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The Goldman Sachs head of oil research noted that crude oil production in the US had soared exponentially in the last twelve months.
American investment banking company Goldman Sachs (NYSE: GS) expects an all-time high oil demand, leading to increased crude prices. Speaking to CNBC’s “Squawk Box Asia”, the company noted that the record demand in oil markets would lead to a “sizable deficit”. The head of oil research at Goldman Sachs, Daan Struyven, spoke on the predicted oil prices, stating:
“We expect pretty sizable deficits in the second half with deficits of almost 2 million barrels per day in the third quarter as demand reaches an all-time high.”
According to Struyven, the investment bank has raised its expectation of Brent crude from the current price of $50 per barrel. He said Goldman Sachs’ updated forecast on Brent crude, amid the expected high oil demand, is $86 per barrel by the end of 2023. The US West Texas Intermediate futures are down 0.44% to $76.73, while the ICE Brent Crude traded down 0.39% to $80.75.
Goldman Sachs Forecasts on Oil Prices and Demand
The Goldman Sachs head of oil research noted that crude oil production in the US had soared exponentially in the last twelve months. Struyven said production jumped to 12.7 million barrels per day over the past year. Following the significant rise, the researcher now looks forward to a slower growth movement for the rest of the year. While he refers to the decline in rig counts, he said the bank forecasts US crude oil production to drop to just 200 barrels per day. The US oil rig count typically helps indicate drilling activity and future output.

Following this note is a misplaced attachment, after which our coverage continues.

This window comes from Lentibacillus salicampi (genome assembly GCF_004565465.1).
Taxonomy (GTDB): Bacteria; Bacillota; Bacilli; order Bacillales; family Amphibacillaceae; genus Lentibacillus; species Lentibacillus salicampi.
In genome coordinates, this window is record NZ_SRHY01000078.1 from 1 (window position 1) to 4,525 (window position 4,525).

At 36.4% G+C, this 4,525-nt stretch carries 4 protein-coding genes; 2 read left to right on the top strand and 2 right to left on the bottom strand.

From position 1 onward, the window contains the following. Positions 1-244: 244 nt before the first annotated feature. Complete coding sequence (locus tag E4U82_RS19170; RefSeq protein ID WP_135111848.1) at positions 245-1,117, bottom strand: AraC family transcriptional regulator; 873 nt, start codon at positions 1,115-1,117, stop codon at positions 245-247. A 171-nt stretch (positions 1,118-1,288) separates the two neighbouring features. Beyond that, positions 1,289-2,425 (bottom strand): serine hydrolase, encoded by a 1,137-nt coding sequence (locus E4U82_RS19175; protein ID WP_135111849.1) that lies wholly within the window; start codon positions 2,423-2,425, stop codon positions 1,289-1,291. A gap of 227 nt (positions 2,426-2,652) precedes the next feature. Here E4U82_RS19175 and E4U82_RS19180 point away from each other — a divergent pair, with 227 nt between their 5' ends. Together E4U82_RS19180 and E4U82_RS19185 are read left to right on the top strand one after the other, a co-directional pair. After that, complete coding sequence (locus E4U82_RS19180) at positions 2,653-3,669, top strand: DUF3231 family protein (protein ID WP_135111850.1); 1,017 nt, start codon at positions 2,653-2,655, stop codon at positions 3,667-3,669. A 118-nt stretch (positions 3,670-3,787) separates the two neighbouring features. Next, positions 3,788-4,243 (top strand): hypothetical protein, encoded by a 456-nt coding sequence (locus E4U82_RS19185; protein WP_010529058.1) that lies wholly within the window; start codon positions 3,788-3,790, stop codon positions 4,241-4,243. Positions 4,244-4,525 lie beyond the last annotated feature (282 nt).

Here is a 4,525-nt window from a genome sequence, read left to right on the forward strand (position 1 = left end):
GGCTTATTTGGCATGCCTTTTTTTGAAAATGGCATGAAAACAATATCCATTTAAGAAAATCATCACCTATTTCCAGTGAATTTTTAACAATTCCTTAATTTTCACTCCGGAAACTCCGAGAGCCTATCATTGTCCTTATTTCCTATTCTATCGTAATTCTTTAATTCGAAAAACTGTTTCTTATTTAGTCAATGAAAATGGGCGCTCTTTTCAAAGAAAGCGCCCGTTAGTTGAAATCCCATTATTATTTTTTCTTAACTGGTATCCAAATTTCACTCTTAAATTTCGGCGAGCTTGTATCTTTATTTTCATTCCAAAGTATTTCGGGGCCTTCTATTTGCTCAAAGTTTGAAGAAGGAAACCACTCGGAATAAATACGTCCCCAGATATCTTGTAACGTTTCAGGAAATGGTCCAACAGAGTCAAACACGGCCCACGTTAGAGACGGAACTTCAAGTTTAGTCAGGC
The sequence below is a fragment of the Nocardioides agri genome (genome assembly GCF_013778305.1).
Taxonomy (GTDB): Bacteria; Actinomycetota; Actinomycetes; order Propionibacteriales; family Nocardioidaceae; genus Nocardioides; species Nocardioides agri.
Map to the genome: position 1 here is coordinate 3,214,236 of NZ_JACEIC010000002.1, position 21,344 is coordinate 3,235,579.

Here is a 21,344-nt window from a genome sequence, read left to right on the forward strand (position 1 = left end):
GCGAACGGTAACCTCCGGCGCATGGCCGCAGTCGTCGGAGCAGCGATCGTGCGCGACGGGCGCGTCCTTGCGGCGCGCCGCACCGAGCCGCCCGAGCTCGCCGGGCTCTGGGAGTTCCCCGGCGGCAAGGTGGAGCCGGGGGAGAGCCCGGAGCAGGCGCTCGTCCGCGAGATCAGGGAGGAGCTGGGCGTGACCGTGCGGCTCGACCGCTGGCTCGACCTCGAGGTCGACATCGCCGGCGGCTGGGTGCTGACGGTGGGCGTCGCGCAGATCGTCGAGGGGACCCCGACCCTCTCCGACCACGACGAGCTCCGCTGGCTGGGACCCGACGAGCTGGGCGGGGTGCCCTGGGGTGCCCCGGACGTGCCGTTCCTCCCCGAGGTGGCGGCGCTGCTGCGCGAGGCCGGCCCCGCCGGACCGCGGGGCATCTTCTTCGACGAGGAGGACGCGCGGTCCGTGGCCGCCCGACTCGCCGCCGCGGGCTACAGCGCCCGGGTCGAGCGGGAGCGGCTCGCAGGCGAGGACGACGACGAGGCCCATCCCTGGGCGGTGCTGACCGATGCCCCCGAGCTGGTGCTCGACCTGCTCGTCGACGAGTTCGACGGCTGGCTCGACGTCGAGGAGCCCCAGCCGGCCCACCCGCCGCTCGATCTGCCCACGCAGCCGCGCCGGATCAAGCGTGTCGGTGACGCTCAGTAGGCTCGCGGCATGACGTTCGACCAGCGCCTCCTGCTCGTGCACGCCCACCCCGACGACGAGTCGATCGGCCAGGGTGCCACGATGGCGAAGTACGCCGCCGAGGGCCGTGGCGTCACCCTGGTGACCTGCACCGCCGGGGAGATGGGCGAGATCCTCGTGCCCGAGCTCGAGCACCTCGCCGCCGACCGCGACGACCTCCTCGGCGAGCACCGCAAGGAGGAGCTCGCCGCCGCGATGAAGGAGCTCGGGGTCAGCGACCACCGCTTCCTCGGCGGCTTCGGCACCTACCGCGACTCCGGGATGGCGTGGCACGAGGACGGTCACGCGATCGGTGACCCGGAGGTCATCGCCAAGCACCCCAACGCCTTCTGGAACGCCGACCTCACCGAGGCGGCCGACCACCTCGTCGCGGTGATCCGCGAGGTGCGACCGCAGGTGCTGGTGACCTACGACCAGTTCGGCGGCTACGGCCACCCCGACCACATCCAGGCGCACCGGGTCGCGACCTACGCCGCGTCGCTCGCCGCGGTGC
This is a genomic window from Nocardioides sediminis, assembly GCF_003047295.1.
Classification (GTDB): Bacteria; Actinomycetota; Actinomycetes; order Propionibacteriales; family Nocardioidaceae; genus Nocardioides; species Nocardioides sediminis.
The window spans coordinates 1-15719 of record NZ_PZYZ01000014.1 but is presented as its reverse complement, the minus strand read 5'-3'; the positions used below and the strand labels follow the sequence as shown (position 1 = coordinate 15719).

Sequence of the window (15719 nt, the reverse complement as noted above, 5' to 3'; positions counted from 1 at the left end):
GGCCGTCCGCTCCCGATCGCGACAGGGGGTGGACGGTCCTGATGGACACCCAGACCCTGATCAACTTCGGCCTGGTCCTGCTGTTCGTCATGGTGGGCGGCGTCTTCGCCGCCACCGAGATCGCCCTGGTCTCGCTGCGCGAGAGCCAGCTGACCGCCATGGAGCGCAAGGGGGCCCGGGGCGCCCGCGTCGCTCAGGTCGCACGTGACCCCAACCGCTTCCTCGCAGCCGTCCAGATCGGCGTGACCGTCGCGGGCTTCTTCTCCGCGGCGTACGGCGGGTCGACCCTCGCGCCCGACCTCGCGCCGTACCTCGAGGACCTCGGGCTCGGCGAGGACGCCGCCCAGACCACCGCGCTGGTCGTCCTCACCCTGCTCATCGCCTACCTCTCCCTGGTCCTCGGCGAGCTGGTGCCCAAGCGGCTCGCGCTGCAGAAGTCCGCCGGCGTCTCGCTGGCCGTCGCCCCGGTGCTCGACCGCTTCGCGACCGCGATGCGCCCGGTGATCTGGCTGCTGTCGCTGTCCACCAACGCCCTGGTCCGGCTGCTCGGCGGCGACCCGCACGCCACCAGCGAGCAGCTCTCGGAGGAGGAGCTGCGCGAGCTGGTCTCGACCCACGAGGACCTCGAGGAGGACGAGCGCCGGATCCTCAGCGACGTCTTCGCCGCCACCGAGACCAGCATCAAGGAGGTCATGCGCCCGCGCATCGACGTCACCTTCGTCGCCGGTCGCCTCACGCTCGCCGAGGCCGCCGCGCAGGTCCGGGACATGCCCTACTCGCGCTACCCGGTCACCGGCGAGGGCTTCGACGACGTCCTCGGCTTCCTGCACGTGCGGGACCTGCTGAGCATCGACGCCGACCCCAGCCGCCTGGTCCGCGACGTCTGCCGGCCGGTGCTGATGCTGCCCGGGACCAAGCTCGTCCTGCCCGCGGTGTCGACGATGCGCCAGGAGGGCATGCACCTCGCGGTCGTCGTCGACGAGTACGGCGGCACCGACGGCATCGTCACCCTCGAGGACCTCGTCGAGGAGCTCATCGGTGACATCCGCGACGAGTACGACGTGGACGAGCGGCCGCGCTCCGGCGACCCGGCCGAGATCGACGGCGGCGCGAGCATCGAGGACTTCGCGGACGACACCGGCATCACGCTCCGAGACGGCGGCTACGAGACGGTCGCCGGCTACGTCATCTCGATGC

Meanwhile, the count recently fell to its lowest level in 16 months. The active oil rigs in the United States declined from its late 2022 record by 15%. Per a report by Baker Hughes, US oil rigs dropped by 7 to 530- the lowest level since March 2022.
Furthermore, the G20 Energy Ministers met last weekend in India to “share and collaborate in accelerating clean, sustainable, just, affordable, and inclusive energy transitions, as a means of enabling secure, sustainable, equitable, shared and inclusive growth”. However, the group dismissed without reaching a consensus on the approach to transit to clean energy. The Goldman Sachs executive said the G20 Energy Ministers’ failure to agree on a decision suggests “very substantial” uncertainty about long-term oil demand.
“Key point here for investors is, with the uncertainty about oil demand being so elevated, investors may require a premium to compensate for the elevated risk from such elevated demand uncertainty.”
Still on oil demand, the International Energy Agency said in June that global oil demand was on track to surge by 2.4 million barrels per day in 2023.